Raccoon Dogs Skinned Alive To Make Boots
Shocking news was released by Humane Society International tying the famous Australian Ugg boot company to the horrific animal cruelty in the fur trade.
An investigation by HSI found boot makers for Ugg Australia footwear were among a group of Australian manufacturers mislabeling products as wool when they were actually using the pelts of raccoon dogs, skinned alive in China.
“HSI Director Verna Simpson said the Ugg boots her organization tested were just one of dozens of products being imported into Australia using raccoon dog fur and in other cases canine dog fur which is banned in Australia.”
The animal rights group gathered a team which included an animal hair identification expert to test and analyze a wide range of clothing.
One pair of Ugg boots tested by HSI revealed they contained dog raccoon fur, but were labeled “Australian sheep skin.”
The tragic plight of raccoon dogs has been documented by animal rights groups, and activists have tried to ban the use of their fur. The animals are kept in extremely cruel conditions on farms in China. When they are ready to be harvested for their pelts, the dogs are severely beaten and then skinned alive.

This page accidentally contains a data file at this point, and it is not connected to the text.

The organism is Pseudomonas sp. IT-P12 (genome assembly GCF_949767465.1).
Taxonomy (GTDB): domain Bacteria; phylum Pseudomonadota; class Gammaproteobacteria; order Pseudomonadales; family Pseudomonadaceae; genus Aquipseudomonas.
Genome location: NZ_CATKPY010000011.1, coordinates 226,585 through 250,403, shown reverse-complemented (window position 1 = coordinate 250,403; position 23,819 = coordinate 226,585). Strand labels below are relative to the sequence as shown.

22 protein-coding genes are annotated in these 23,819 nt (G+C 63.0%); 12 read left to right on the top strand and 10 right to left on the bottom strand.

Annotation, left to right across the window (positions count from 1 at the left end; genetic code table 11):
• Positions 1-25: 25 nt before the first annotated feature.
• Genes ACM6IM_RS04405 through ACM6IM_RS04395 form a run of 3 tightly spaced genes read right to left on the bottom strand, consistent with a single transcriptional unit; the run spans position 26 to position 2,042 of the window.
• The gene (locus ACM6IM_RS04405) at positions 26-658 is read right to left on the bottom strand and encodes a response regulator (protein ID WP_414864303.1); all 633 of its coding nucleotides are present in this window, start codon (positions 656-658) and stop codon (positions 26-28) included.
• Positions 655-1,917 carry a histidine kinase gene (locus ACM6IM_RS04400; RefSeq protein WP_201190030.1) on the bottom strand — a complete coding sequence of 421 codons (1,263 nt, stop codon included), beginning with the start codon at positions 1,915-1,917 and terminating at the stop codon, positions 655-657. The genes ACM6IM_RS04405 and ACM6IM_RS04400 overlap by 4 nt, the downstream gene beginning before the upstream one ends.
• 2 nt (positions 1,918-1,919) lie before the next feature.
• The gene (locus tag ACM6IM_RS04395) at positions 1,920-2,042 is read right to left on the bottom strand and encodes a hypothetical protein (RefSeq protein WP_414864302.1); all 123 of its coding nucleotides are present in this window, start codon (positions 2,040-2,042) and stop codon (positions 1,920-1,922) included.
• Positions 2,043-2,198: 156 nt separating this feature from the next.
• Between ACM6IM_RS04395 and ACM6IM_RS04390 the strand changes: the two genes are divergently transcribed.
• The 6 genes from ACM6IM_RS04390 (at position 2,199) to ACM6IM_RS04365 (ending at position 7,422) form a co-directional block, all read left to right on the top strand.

Raccoon dogs are indigenous to East Asia and related to wolves, coyotes and domestic dogs.
Graphic video filmed by Swiss Animal Protection documented how the terrified animals are beaten with sticks and kicked in the head to keep them still while workers skin them and toss them into heaps to die.
HSI has asked both the Australian government and Ugg Australia for comments. A spokesperson for Home Affairs, Minister Brendan O’Connor told the animal rights group the government would not ban the import of raccoon dog fur. He explained Australia only bans the import of endangered animals and plants.
“Extending the ban to fur products from the Asiatic raccoon, or ‘raccoon dog’ is not Government policy at this time,” said O’Connor.
In the past Ugg Australia spokesperson Lena McDonald denounced the use of raccoon dog fur by other brands and said it tarnished the entire Ugg boot industry.
McDonald continued to defend her company’s product saying the boots tested by HSI were not official “Ugg” products. She said her company used its own local tannery to ensure the quality and standards of its boots. She added that at any time there were between 30-40 products using the word “ugg” but that many were not made in Australia and used overseas materials including fur.
“As far as I can see many of these boots are not made in Australia at all yet they have the word Australia and ugg on them,” she said.
Australia Customs and Border Protection expressed their concern about importing falsely labeled fur products. If they doubt the “authenticity of a product or documents,” they may require the importer to provide a sample for their own experts to test.
If that importer is found guilty, a penalty of $110,000 or three times the value of the goods could be given.
Photo from 49925114@NO via flickr